Thursday, December 29, 2016

Where endings are beginnings...


This Buddha sits with you 
in the broken light  

of pain-strewn streets
and slow-folded knees

that signal
unquestioned  presence—

throughout the darkness,
the voice of a friend.


A poetic form from the American poet, Allen Ginsberg:

The American Sentence: a whole thought in seventeen syllables

(a modern adaptation of the Japanese haiku, for English)

(punctuation, as you like; a single line preferred, not required):

* Below the horizon’s morning sky, sun glistens in hillside windows.

* Stretch-bellied grandchildren watch u-tube—Nona asleep in the next room.

* Perspective: my new allergies, in light of a friend turned terminal.

* Who can deny that the sound of the pen-scratched page is saying something.

  • Songs of the Sunday paper: shoes without socks, chill against showered skin.

* Pink mist pools just above the bay’s waters in answer to morning’s call.


We ran, ran through grasses in the hills,
just for the thrill of it, 

shoelaces stuck with seeds and spurs,
all raggedy, all winded, just like a kid—

you know, like the kids we once were,  
heading head-long to nowhere in particular, 

just to go there.



the quiet rush
of out-poured breath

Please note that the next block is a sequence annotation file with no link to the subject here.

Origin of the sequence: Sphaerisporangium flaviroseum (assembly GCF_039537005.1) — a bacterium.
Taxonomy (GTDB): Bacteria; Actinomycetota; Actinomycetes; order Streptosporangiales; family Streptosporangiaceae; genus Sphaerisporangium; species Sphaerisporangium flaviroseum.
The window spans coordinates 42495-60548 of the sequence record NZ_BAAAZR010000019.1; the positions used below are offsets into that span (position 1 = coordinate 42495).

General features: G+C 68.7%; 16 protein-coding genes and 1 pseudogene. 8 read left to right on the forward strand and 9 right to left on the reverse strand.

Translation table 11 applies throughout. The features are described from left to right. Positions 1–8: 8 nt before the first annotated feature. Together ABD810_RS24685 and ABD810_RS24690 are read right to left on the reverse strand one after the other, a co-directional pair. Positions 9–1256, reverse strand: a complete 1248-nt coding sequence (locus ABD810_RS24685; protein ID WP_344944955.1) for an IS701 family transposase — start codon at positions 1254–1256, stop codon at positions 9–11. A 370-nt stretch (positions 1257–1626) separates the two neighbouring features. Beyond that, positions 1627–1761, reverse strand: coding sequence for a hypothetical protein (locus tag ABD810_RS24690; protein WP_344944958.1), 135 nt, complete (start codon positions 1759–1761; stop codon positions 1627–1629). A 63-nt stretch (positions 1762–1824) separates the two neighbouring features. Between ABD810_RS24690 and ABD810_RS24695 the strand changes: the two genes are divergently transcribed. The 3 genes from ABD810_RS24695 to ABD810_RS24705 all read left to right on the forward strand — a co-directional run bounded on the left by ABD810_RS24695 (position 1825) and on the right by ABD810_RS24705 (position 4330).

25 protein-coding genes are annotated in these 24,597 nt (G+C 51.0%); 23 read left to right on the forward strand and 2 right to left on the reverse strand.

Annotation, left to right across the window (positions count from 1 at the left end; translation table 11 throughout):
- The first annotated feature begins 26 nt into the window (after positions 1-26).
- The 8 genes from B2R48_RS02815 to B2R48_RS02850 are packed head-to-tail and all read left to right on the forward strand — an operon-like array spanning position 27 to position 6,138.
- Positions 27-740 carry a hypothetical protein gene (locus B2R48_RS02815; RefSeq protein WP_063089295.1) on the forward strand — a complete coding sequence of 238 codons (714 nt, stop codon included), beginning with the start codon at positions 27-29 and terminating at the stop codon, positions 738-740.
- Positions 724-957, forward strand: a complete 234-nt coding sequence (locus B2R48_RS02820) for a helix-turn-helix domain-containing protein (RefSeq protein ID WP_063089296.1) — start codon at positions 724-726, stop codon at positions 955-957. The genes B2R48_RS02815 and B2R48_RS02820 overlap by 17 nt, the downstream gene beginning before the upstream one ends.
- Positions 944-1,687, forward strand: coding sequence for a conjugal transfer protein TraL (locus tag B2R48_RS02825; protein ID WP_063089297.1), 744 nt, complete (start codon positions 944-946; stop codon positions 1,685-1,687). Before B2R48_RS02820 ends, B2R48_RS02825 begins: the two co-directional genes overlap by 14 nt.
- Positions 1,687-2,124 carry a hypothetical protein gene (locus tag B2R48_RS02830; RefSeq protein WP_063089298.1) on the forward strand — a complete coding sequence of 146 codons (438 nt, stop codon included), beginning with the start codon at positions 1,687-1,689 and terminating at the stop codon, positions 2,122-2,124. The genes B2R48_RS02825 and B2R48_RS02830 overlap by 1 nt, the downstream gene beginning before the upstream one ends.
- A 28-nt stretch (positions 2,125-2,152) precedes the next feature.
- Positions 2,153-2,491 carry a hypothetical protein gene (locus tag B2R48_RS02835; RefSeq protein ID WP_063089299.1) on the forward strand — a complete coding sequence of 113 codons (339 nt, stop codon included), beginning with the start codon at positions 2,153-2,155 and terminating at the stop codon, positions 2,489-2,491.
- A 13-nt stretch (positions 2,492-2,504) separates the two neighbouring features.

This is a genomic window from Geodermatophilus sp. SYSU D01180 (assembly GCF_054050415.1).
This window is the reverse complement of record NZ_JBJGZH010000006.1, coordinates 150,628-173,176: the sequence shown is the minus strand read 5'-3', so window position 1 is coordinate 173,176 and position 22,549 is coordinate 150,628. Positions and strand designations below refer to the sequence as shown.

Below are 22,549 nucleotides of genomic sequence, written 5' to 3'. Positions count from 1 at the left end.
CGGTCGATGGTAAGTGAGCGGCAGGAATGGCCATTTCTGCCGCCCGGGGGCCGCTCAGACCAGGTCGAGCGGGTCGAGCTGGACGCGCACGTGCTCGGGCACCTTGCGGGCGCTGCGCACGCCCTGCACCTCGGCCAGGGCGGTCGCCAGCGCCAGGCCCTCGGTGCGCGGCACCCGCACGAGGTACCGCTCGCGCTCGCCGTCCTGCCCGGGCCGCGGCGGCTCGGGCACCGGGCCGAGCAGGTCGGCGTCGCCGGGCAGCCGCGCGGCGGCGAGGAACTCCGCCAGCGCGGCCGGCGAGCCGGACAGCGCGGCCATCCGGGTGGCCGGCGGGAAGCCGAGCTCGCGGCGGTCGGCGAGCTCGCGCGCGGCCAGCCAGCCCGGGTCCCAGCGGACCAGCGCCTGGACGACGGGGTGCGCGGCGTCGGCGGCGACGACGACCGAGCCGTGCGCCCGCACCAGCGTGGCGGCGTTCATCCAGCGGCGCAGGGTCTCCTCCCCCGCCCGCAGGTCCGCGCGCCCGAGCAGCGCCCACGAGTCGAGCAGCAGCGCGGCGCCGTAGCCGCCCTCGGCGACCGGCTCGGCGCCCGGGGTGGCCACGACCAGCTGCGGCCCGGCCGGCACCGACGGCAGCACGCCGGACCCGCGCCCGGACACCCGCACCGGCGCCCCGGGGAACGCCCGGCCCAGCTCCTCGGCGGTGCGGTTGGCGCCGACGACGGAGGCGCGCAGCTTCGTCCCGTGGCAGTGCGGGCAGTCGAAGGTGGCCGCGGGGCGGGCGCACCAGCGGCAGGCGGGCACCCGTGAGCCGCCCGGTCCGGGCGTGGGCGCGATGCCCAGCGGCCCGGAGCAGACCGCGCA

carried in a name…


The briefest pause 
allows direction 
space enough 
to change 


insight’s like this,
passed by
or followed, 

either way, new.


Self or other, it’s witness that heals,
voice that soothes, our wounds
that can bind.


Life-death, the poem’s heart,
Buddha’s name, resonant
syllables sounding.


That old man, there in the mirror in the aisle
in the store—it’s me.


The moon that is my life,

pours itself into the west,
but “to what end…”

that old witness, Chomei,
once asked.

Rains continue, drought retreats,
bamboo quivers and drips.

And what more for one more 
inarticulate tongue

than to offer “a few prayers,”

into the trace and feel,
the unobtrusive 

touch of this 
ever-abiding silence.


Now a’days, December 10th 
is international human right’s day—

for the ancients, the venerables 
among them vowed to save them all—

each day, ever, the numberless sentient beings 
they encountered there—

including the humans among them, 
earthlings all, and earth and its all, 

each day and every day ever—
all this, all this day too.


My Dad’s breakfast, every day I ever saw,
was two eggs easy, bacon, toast and coffee—
as a kid, he’d have had biscuit, not toast,
jam not jelly; and he always ate to full.

The belly is the first to go, he’d say, 
having been lean as they come when young,
the belly arriving mid-thirties, encouraged too
by regular evening beer.

I can say with confidence, he could do anything 
with his hands—he worked hard.

And I wonder here, if he had lived as long 
as I have,

would he have come to be less certain 
of things—or 

was it just that it seemed that way
as a kid, 

as his kid…  


Thoughts for the turn of the year…

Resistance does not require of us to change,
but rather to intensify. For how we live 
and what we live for

threatens most

those who would have us do otherwise.

Double down, do so with joy

and, mostly, be true.